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 Fourteen high-ranking naval officers have been arrested in Turkey. They are accused of "attempting to overthrow the constitutional order" in the country. In fact, it refers to an open letter addressed to President Erdogan, in which the Turkish military only expressed concern over the so-called "Istanbul Canal" project.

The point is that Erdogan proposes to build a canal connecting the Black and Marmara Seas. One of the most difficult issues in international politics in the last century was the issue of the Bosphorus-Dardanelles Strait, which was under the jurisdiction of the Ottoman Empire. Losing in World War I, Turkey lost its sovereign national right to control the Straits.
In 1936 an agreement has been reached on the Bosphorus-Dardanelles issue in the Swiss city of Montreux. Formally, Turkey has regained its jurisdiction, but all merchant ships are guaranteed unimpeded passage. The warships cross the Bosphorus-Dardanelles after informing the Turkish government in advance, but only in peacetime. In case of war, Turkey's consent is mandatory.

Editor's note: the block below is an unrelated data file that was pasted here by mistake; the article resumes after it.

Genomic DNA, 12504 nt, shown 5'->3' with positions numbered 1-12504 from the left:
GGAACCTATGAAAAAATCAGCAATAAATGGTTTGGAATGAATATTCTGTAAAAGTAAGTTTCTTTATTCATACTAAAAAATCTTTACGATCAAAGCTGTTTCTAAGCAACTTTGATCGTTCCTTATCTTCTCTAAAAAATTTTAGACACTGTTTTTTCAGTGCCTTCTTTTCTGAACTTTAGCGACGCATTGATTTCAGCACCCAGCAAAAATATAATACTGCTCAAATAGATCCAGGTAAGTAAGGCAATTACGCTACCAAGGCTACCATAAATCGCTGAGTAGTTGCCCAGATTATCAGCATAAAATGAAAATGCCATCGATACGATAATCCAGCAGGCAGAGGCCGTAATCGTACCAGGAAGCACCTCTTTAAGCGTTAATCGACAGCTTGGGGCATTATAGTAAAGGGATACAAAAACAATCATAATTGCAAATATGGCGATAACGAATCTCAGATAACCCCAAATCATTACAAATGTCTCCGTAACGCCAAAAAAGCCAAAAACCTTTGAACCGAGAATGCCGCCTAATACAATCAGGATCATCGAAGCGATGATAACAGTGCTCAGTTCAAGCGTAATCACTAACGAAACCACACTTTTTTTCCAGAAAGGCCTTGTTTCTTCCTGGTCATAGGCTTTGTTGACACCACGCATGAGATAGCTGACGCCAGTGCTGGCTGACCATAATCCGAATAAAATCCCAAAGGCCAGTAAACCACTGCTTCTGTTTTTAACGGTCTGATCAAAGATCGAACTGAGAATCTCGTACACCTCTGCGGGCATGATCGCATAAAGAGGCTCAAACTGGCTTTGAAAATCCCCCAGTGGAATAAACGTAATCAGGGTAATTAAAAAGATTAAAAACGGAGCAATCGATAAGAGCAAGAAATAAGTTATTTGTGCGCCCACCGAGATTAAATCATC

By launching the "Istanbul Canal" project, Erdogan is creating an unimpeded access to the Black Sea for Turkey, which can be used in other countries as well.
Kudryashova, an associate professor at the Moscow Institute of International Relations, made a rather interesting comment in this regard. According to her, high-ranking Turkish officers have expressed the concern of about NATO. Apparently, Erdogan's "Istanbul Canal" project is not considered contrary to Russia's interests. This is in the case when Turkey has an obvious anti-Russian orientation in the issues of eastern Ukraine and Crimea.
One can assume that Russia and Turkey have some common interests in the Black Sea, which have not been voiced yet. This is evidenced by the concern of the European Union. A high-ranking EU delegation is leaving for Ankara to hold direct talks with Turkish President Recep Tayyip Erdogan.